255 Oscar Young Road
Mars Hill, NC 28754
Year Built: 1910-1920
Historic Owners: Oscar Young, born 1891son, Gerald Young, born 1930
The Oscar Young barn is part of a farmstead that included a relatively large cove of land, including a later dairy operation. Oscar Young, born 1891, built this barn in 1910 just before he deconstructed and rebuilt a nearby house after being married. It represents a relatively late use of hewn log cribs in this township, with V-notched logs, and was the primary utility barn housing their mules, Bill and Mert, a milk cow, and later a draft horse. The gambrel roof is original according to Gerald Young, born 1930, son of Oscar Young. If that is correct, it is the earliest known gambrel roof among those barns documented to date. It also had a silo at one time, the construction type not known. A shed roof addition was built in the late 20th century. This barn could have been altered during replacement of earlier split wood shingles, as was typical, that included a change in the roof shape from a gable roof to a slight gambrel profile, but this is not confirmed. The second level angle is so slight as to be barely perceptible, and as with other barns of this period, no explanation has been learned to explain this. It was adapted for curing of burley tobacco with the addition of tobacco tier poles, likely in the 1920’s.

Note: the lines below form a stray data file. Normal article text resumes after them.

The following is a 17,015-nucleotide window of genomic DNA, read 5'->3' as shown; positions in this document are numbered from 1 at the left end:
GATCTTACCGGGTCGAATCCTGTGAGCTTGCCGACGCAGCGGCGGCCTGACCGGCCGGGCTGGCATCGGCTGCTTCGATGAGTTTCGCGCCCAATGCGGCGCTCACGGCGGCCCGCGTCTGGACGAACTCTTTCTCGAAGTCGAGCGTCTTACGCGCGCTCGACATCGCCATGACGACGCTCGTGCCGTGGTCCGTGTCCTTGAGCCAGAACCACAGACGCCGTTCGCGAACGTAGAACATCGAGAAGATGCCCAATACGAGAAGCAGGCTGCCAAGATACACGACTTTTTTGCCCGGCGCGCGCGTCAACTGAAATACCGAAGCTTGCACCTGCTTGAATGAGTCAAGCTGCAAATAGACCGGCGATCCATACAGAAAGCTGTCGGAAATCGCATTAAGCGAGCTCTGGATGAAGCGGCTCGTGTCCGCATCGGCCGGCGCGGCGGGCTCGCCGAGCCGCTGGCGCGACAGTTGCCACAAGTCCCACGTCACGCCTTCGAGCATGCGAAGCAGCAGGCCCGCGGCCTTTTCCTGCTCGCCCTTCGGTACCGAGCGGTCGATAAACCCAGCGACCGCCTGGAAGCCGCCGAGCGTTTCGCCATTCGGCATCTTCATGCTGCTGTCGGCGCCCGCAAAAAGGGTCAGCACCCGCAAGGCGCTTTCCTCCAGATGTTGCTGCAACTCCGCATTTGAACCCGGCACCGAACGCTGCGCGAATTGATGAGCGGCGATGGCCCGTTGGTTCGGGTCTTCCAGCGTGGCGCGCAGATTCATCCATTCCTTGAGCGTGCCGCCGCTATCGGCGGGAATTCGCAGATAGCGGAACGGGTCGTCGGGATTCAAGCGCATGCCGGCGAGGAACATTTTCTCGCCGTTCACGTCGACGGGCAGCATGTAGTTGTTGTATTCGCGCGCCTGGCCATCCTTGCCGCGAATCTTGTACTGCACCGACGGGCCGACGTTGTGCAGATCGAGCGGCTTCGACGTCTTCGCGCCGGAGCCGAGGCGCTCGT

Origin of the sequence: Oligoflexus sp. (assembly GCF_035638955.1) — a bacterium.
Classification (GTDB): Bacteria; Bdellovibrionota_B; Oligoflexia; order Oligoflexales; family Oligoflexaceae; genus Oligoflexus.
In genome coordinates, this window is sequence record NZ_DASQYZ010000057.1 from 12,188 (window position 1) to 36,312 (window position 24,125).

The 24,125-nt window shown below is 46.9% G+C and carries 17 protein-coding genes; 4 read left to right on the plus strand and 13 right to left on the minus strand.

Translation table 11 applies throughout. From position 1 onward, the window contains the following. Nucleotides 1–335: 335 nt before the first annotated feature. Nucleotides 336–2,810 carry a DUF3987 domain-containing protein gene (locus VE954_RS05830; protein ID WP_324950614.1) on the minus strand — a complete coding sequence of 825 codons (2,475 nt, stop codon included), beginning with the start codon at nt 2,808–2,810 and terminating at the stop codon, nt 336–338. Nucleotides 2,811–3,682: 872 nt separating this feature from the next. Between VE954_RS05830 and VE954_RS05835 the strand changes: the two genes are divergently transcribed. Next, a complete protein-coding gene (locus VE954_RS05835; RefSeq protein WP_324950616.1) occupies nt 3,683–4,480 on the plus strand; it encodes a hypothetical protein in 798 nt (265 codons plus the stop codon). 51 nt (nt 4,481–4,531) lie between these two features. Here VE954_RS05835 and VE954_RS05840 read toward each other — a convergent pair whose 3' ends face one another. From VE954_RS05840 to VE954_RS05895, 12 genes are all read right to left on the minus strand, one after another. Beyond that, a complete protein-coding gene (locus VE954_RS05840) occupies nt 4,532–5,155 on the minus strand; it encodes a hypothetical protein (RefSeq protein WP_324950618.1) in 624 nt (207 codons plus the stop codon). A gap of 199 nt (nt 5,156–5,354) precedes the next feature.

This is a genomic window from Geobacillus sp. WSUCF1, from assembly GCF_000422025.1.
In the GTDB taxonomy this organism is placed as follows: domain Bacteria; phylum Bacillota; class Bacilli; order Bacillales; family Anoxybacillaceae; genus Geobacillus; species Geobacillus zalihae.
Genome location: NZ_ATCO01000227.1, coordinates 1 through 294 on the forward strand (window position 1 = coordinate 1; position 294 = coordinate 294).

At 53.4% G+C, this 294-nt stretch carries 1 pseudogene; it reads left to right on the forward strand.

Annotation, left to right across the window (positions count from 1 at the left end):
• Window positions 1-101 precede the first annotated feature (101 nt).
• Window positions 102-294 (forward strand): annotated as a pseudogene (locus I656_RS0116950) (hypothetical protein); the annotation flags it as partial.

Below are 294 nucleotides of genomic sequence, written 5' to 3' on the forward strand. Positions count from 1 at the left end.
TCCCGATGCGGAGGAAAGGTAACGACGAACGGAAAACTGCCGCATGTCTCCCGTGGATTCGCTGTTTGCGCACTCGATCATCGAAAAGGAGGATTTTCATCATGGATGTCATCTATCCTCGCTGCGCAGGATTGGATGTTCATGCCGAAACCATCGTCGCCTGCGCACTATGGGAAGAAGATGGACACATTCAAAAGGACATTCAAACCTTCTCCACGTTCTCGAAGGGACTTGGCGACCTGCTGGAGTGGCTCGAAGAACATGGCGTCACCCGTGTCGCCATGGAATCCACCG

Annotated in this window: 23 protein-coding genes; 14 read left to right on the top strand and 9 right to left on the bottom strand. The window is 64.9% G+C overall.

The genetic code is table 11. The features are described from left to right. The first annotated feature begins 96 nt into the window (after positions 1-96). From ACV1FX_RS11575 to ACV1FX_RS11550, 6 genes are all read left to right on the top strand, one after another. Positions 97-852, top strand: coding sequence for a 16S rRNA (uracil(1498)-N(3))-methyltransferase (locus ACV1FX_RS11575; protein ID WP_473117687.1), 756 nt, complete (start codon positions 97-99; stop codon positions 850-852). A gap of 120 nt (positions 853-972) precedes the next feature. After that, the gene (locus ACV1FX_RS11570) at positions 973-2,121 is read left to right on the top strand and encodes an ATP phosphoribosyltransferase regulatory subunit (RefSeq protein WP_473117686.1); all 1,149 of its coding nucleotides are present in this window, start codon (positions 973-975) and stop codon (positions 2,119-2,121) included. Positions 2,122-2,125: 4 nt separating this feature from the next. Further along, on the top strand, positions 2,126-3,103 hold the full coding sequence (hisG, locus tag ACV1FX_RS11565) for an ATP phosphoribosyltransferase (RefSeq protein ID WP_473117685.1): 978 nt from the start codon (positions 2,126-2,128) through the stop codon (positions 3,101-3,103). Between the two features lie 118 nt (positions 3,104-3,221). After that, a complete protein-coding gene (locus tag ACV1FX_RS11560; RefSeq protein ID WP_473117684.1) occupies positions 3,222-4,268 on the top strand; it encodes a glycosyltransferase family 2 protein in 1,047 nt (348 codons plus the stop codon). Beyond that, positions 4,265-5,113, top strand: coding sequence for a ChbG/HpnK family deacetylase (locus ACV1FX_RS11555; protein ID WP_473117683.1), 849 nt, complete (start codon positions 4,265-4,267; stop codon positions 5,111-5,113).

Historic Use: livestock, general purpose
Type of Construction: Post and Beam, Sawn lumber, Hewn Timbers, Notched Logs, and Stud Frame
Siding Materials: Milled Boards, Lattice, and Exposed logs
Roof Shape: Gable
Roofing Materials: Unknown
Roof Framing: Milled rafters
Foundation: Wood sills on rock piers
Species of Wood: Chestnut
Hinges: Commercial Metal
Fasteners: Wire nails
Outbuildings: none surviving
NOTE: The information above is an abridged list. For the full unabridged list (complete details), please download the PDF of the Data Form above.
NOTE: These photographs are meant to illustrate various features and construction elements of this barn.